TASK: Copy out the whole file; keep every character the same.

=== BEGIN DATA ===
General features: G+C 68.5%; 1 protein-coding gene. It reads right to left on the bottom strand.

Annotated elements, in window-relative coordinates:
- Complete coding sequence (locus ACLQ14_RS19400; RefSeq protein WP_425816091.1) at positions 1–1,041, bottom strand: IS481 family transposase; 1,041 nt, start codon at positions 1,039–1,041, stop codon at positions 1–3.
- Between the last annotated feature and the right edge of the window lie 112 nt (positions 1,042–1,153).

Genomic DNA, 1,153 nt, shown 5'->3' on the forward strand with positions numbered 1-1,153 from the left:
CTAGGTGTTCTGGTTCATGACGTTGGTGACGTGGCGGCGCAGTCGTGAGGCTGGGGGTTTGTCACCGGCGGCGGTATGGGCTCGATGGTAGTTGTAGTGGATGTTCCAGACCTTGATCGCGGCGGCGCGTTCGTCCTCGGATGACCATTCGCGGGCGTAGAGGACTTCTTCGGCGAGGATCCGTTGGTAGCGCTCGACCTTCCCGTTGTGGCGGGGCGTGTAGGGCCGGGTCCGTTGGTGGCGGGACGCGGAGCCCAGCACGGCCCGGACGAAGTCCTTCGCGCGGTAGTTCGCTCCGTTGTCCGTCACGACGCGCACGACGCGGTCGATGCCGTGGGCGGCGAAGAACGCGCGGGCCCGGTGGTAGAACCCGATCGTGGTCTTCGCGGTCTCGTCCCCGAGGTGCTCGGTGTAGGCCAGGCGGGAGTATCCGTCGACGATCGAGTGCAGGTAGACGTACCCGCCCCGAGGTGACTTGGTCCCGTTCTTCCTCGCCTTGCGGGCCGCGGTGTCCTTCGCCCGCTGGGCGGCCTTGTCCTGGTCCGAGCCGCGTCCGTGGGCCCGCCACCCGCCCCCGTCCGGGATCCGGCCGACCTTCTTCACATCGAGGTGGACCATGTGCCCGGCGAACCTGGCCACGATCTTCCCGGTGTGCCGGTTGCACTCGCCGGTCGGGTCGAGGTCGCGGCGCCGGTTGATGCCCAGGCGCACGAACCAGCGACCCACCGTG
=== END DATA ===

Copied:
General features: G+C 68.5%; 1 protein-coding gene. It reads right to left on the bottom strand.

Annotated elements, in window-relative coordinates:
- Complete coding sequence (locus ACLQ14_RS19400; RefSeq protein WP_425816091.1) at positions 1–1,041, bottom strand: IS481 family transposase; 1,041 nt, start codon at positions 1,039–1,041, stop codon at positions 1–3.
- Between the last annotated feature and the right edge of the window lie 112 nt (positions 1,042–1,153).

Genomic DNA, 1,153 nt, shown 5'->3' on the forward strand with positions numbered 1-1,153 from the left:
CTAGGTGTTCTGGTTCATGACGTTGGTGACGTGGCGGCGCAGTCGTGAGGCTGGGGGTTTGTCACCGGCGGCGGTATGGGCTCGATGGTAGTTGTAGTGGATGTTCCAGACCTTGATCGCGGCGGCGCGTTCGTCCTCGGATGACCATTCGCGGGCGTAGAGGACTTCTTCGGCGAGGATCCGTTGGTAGCGCTCGACCTTCCCGTTGTGGCGGGGCGTGTAGGGCCGGGTCCGTTGGTGGCGGGACGCGGAGCCCAGCACGGCCCGGACGAAGTCCTTCGCGCGGTAGTTCGCTCCGTTGTCCGTCACGACGCGCACGACGCGGTCGATGCCGTGGGCGGCGAAGAACGCGCGGGCCCGGTGGTAGAACCCGATCGTGGTCTTCGCGGTCTCGTCCCCGAGGTGCTCGGTGTAGGCCAGGCGGGAGTATCCGTCGACGATCGAGTGCAGGTAGACGTACCCGCCCCGAGGTGACTTGGTCCCGTTCTTCCTCGCCTTGCGGGCCGCGGTGTCCTTCGCCCGCTGGGCGGCCTTGTCCTGGTCCGAGCCGCGTCCGTGGGCCCGCCACCCGCCCCCGTCCGGGATCCGGCCGACCTTCTTCACATCGAGGTGGACCATGTGCCCGGCGAACCTGGCCACGATCTTCCCGGTGTGCCGGTTGCACTCGCCGGTCGGGTCGAGGTCGCGGCGCCGGTTGATGCCCAGGCGCACGAACCAGCGACCCACCGTG